We held a Webinar on June 18, 2020, on the subject of investigating microaggressions which clearly resonated with people. During the course of the session, a large number of participants wrote in to tell us about their own experiences with microaggressions.
In Ontario, where I work, we have just entered stage 2 of re-opening the economy, which includes allowing people to return to workplaces that have thus far been closed. Even if a business was deemed essential, and employees continued to work remotely, now that things are “thawing” we anticipate that more employees will return to the physical workplace.
Last week, my colleague Dana Campbell discussed the difference between racism and racial discrimination, and the ways in which racial discrimination can manifest in the workplace. In the spirit of her article and her quote from Clarence B. Warren – “Everything can be improved” – we review here three human rights cases where anti-black racism occurred in the workplace, what the law told us then, and considerations for how the application of some of these legal principles may evolve going forward.
For federally-regulated employers, Bill C-65, An Act to amend the Canada Labour Code (harassment and violence) is supposed to come into force sometime this year, although the exact date has not been confirmed. Since the pandemic hit, the federal government has not provided any updates on this.
2020 was supposed to be the year that Bill C-65, An Act to amend the Canada Labour Code (harassment and violence) came into force. The Bill promises to change how employers in federally-regulated industries prevent and address incidents of workplace harassment and violence. Employers have been waiting for the Bill to take legal effect for some time, but with more pressing matters on the national agenda these days, the federal government has not confirmed when this will happen.
Le 16 janvier 2020, Rubin Thomlinson donnait une conférence par webdiffusion sur les 10 cas à retenir de 2019 en matière d’enquêtes au travail. Voici les thèmes abordés et un résumé de cette présentation.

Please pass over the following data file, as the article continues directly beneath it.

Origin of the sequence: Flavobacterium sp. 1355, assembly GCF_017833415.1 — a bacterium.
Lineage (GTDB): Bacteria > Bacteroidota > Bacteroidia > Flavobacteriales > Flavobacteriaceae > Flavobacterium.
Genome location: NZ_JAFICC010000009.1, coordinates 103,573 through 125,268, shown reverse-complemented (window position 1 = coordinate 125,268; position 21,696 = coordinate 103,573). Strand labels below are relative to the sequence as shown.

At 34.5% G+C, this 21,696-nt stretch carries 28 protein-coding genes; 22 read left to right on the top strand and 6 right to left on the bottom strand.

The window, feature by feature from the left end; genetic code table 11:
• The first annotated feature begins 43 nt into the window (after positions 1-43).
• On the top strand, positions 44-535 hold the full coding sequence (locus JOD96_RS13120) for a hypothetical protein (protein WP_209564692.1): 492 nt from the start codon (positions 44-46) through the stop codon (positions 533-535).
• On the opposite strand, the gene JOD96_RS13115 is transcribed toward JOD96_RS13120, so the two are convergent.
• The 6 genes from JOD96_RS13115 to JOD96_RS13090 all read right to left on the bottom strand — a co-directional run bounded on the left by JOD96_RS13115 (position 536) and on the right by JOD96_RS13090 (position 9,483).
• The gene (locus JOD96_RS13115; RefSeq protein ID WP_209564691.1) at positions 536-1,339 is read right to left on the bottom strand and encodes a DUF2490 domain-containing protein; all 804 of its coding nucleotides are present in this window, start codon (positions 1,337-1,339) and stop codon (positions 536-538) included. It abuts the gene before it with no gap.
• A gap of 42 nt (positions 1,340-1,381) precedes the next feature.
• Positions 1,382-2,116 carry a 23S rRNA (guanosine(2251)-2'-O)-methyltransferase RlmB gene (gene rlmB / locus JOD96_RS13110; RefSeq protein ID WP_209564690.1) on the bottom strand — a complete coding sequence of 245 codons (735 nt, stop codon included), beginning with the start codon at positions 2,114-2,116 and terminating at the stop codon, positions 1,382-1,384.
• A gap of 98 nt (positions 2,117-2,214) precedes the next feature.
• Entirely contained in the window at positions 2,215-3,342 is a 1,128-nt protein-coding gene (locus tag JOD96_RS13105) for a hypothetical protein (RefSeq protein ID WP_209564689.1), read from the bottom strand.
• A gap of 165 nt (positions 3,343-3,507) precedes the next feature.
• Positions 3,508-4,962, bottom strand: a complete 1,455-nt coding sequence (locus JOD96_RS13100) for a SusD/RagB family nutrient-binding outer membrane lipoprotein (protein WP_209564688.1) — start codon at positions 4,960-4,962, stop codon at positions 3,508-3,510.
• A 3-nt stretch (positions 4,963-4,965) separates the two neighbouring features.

Investigations of misconduct within schools, sports organizations, churches, and community or recreational organizations or programs can involve children as parties and/or witnesses. Any investigation that involves children presents a challenge for investigators for a variety of reasons. On a human level, the vulnerability of a possible child victim of misconduct is taxing to deal with emotionally and psychologically. And the investigator bears the added burden of trying to ensure that no additional harm is visited on the child through the investigation process. In considering the role of an investigator as someone who must collect evidence from a child, the challenge for the investigator is to find an approach that will enable the child to provide the best evidence they can. The additional challenge here is that there are limited resources available to guide investigations that involve child parties or witnesses.
In a recent decision, T.A. v Manitoba (Justice), 2019 MBHR 12 (CanLII), the Manitoba Human Rights Board of Adjudication (the “Board”) took a major step by ordering the Government of Manitoba to revise the criteria for changing sex designation to include recognition of non-binary sex designations on Manitoba birth certificates. This was the first adjudication in Manitoba on gender identity since its inclusion in the Manitoba Human Rights Code (the “Code”) in 2012.